Any form of exercise, from walking to running to charging hard on the elliptical for 30 minutes, helps to burn off steam and reduce stress.
However, Eastern-inspired exercises including yoga, tai chi, and qigong that focus on linked breath and movement in addition to physical exertion are particularly powerful for reducing stress and alleviating anxiety.
Yoga’s popularity has skyrocketed in recent years, as the ancient Indian practice has stormed the U.S. and created devotees and casual practitioners alike. From 2008 to 2012, the number of people practicing yoga jumped 29%, according to study conducted by Yoga Journal.
Types of yoga include the gentle, restorative practice of yin yoga, where postures are held for longer periods of time, to the flowing, strength-building, sweat-inducing practices of vinyasa, hatha, and Bikram.
No matter which type you try, yoga has healing benefits that transcend physical strength and flexibility. More vigorous practices offer the opportunity to learn how to remain calm and focused on the breath during stressful circumstances.
Studies have found yoga’s method of linking breath with movement reduces stress. A review of studies published in Alternative Medicine Review found that 25 of 35 trials examined linked “significant” decreases in stress and anxiety to yoga. Another study, published in the Scandinavian Journal of Work, Environment, and Health, found that employees who participated in one, 60-minute yoga class a week for six weeks experienced greater feelings of self-confidence during stressful times, as well as improved mood and well-being.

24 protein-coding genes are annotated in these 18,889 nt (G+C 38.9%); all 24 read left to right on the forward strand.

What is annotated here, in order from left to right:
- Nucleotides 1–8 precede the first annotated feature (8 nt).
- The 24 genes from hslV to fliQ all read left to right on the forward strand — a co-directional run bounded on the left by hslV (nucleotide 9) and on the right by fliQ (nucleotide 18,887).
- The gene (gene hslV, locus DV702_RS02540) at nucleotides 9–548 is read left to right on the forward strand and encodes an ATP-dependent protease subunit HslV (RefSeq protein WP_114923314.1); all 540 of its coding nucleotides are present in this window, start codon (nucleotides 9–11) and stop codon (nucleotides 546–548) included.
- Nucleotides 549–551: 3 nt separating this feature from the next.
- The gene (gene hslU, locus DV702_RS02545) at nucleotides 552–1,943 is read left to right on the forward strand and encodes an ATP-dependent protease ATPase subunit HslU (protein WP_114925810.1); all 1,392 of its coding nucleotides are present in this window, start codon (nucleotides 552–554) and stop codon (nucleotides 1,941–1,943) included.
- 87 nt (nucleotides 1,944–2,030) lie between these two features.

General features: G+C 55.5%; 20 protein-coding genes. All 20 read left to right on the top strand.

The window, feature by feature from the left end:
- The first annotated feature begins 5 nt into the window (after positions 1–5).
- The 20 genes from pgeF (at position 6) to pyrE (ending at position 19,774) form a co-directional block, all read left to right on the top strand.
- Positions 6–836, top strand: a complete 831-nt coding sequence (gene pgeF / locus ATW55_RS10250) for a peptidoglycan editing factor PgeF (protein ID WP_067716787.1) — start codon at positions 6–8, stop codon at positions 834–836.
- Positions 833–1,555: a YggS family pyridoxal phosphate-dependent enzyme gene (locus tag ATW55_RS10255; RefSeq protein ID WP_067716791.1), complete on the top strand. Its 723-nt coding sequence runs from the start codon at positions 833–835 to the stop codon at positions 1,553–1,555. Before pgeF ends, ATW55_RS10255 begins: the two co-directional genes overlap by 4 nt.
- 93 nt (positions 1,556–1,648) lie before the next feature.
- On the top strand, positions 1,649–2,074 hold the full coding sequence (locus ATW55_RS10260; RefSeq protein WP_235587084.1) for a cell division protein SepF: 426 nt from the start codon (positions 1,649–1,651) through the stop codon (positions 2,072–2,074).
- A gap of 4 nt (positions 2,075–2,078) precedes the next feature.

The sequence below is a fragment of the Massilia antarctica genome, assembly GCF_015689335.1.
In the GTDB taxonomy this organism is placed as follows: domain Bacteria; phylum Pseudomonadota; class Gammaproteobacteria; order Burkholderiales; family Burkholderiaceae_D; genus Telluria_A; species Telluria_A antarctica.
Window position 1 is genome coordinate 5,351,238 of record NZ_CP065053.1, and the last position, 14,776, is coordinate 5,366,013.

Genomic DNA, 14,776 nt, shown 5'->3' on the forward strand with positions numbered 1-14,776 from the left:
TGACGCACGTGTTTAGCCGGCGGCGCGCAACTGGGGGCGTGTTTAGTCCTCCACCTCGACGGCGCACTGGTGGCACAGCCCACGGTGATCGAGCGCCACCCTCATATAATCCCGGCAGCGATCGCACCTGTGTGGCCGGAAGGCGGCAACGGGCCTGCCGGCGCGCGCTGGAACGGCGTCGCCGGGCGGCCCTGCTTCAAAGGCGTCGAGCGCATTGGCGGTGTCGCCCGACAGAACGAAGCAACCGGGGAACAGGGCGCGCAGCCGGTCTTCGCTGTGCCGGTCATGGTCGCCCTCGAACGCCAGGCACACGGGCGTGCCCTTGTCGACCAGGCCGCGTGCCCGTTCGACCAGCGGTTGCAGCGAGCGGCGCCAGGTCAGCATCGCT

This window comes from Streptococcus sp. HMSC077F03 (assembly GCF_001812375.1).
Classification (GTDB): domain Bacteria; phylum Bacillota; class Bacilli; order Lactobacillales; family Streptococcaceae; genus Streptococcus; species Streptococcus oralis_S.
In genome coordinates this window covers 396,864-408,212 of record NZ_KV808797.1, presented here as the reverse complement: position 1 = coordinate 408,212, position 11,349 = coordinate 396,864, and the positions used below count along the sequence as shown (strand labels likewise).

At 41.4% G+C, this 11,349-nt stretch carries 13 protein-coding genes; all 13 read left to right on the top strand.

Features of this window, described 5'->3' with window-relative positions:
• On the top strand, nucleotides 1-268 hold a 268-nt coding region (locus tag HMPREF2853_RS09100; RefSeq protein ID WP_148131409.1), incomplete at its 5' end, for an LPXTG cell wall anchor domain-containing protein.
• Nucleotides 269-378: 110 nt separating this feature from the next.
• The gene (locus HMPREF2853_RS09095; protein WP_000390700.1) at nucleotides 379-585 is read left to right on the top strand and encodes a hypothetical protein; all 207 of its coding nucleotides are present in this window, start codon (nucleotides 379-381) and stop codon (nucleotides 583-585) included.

Tai chi is a martial art first developed in China about 2,000 years ago for self-defense. The practice involves flowing movements that allow practitioners to still the mind through focusing on the body.
Tai chi is subdivided into several types, including Yang, Chen, Wu, Sun, and Woo. Some of the styles focus on fitness while others highlight the martial arts component. Because of its low-impact, tai chi is an excellent option for people with limited fitness capabilities who need gentle exercise. Many people find the slow movements meditative, although tai chi also helps improve balance, flexibility, and muscle strength, in addition to reducing stress.
Similar to tai chi, qigong is an even older form of moving meditation that also originated in China. The two practices are related and offer similar health benefits.
While tai chi began as a martial art, qigong focuses on healing. Qi refers to the energy that traditional Chinese healers believe runs through the body in meridians. The practice combines movement, breathing, and mental focus in a slow and gentle way, making it accessible to most people.
Qigong is generally less precise than tai chi because it’s not a martial art, and often less rigorous. Some exercises involve only breathing. Movements involve flowing and help practitioners build balance.
Have you tried yoga, tai chi, or qigong to manage stress?
Image by Fabrice Florin via Flickr